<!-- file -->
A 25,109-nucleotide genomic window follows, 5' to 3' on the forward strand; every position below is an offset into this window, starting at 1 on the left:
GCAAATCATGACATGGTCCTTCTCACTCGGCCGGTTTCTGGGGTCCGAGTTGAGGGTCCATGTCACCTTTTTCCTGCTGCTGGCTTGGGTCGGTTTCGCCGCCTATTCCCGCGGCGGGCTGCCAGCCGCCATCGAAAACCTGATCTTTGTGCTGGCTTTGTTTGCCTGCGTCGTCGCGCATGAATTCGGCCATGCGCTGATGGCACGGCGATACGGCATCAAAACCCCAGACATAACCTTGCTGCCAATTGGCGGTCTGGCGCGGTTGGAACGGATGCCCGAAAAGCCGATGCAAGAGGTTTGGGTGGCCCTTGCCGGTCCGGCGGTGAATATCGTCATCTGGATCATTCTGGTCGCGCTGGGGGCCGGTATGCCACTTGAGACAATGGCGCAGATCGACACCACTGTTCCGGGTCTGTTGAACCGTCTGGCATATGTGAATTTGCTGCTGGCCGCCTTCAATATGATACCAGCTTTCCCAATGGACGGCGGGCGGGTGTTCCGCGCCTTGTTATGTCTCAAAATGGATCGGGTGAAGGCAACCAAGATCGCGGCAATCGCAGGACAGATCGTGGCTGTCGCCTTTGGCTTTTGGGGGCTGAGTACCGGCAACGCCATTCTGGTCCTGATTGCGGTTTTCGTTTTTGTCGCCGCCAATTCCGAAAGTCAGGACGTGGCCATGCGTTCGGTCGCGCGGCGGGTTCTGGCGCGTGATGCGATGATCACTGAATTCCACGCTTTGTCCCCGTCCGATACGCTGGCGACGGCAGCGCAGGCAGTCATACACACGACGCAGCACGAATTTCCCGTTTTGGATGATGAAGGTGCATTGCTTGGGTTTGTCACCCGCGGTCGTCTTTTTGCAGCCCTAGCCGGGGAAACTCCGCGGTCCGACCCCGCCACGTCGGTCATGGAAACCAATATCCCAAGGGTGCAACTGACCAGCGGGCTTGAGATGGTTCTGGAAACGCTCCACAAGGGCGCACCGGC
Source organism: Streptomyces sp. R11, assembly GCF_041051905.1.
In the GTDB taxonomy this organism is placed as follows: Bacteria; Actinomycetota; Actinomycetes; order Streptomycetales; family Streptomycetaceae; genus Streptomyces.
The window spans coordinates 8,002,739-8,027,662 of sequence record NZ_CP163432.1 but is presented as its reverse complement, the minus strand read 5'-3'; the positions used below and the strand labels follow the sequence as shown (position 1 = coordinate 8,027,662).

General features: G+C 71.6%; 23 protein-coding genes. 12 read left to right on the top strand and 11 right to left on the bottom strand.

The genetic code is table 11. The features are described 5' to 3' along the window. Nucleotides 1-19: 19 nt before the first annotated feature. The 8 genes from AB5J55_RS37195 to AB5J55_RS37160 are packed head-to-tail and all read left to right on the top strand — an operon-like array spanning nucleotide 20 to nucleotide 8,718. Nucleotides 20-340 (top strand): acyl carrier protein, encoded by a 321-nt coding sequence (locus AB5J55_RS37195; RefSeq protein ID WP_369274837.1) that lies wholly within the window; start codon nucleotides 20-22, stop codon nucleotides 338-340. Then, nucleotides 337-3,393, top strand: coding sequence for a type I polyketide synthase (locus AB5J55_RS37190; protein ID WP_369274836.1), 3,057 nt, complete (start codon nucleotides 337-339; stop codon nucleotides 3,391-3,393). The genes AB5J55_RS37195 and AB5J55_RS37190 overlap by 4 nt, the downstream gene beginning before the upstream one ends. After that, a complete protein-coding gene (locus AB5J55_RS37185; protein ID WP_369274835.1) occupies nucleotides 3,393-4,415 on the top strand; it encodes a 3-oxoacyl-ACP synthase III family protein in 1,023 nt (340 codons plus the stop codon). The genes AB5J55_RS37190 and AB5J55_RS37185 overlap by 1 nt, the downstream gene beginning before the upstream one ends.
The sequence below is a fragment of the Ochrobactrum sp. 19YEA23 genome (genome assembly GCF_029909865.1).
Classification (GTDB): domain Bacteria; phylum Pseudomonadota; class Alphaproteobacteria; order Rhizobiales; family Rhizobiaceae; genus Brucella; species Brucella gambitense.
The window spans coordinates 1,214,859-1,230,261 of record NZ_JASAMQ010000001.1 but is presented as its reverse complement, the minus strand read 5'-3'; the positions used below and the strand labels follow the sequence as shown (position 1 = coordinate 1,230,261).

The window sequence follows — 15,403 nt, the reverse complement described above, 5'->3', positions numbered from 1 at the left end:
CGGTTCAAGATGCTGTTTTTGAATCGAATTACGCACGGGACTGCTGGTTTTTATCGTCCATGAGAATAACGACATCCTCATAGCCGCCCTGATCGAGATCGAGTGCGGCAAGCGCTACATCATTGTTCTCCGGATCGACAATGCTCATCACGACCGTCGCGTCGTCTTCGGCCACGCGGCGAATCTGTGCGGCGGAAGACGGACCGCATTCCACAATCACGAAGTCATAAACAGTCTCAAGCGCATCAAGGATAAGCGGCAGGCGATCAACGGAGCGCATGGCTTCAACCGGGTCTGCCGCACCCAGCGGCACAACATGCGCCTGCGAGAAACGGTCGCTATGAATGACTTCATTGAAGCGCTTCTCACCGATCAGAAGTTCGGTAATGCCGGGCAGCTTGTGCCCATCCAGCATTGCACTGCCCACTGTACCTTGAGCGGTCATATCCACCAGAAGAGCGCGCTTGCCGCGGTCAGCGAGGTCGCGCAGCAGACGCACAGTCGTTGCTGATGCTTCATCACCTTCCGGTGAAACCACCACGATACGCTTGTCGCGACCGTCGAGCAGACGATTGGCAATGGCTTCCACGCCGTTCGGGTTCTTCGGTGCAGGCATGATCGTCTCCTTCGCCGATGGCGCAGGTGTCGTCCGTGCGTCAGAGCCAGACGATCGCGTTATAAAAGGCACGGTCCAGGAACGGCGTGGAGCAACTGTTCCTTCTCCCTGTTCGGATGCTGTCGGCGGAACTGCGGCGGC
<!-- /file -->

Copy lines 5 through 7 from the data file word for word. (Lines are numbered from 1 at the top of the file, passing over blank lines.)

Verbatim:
The window spans coordinates 8,002,739-8,027,662 of sequence record NZ_CP163432.1 but is presented as its reverse complement, the minus strand read 5'-3'; the positions used below and the strand labels follow the sequence as shown (position 1 = coordinate 8,027,662).

General features: G+C 71.6%; 23 protein-coding genes. 12 read left to right on the top strand and 11 right to left on the bottom strand.

The genetic code is table 11. The features are described 5' to 3' along the window. Nucleotides 1-19: 19 nt before the first annotated feature. The 8 genes from AB5J55_RS37195 to AB5J55_RS37160 are packed head-to-tail and all read left to right on the top strand — an operon-like array spanning nucleotide 20 to nucleotide 8,718. Nucleotides 20-340 (top strand): acyl carrier protein, encoded by a 321-nt coding sequence (locus AB5J55_RS37195; RefSeq protein ID WP_369274837.1) that lies wholly within the window; start codon nucleotides 20-22, stop codon nucleotides 338-340. Then, nucleotides 337-3,393, top strand: coding sequence for a type I polyketide synthase (locus AB5J55_RS37190; protein ID WP_369274836.1), 3,057 nt, complete (start codon nucleotides 337-339; stop codon nucleotides 3,391-3,393). The genes AB5J55_RS37195 and AB5J55_RS37190 overlap by 4 nt, the downstream gene beginning before the upstream one ends. After that, a complete protein-coding gene (locus AB5J55_RS37185; protein ID WP_369274835.1) occupies nucleotides 3,393-4,415 on the top strand; it encodes a 3-oxoacyl-ACP synthase III family protein in 1,023 nt (340 codons plus the stop codon). The genes AB5J55_RS37190 and AB5J55_RS37185 overlap by 1 nt, the downstream gene beginning before the upstream one ends.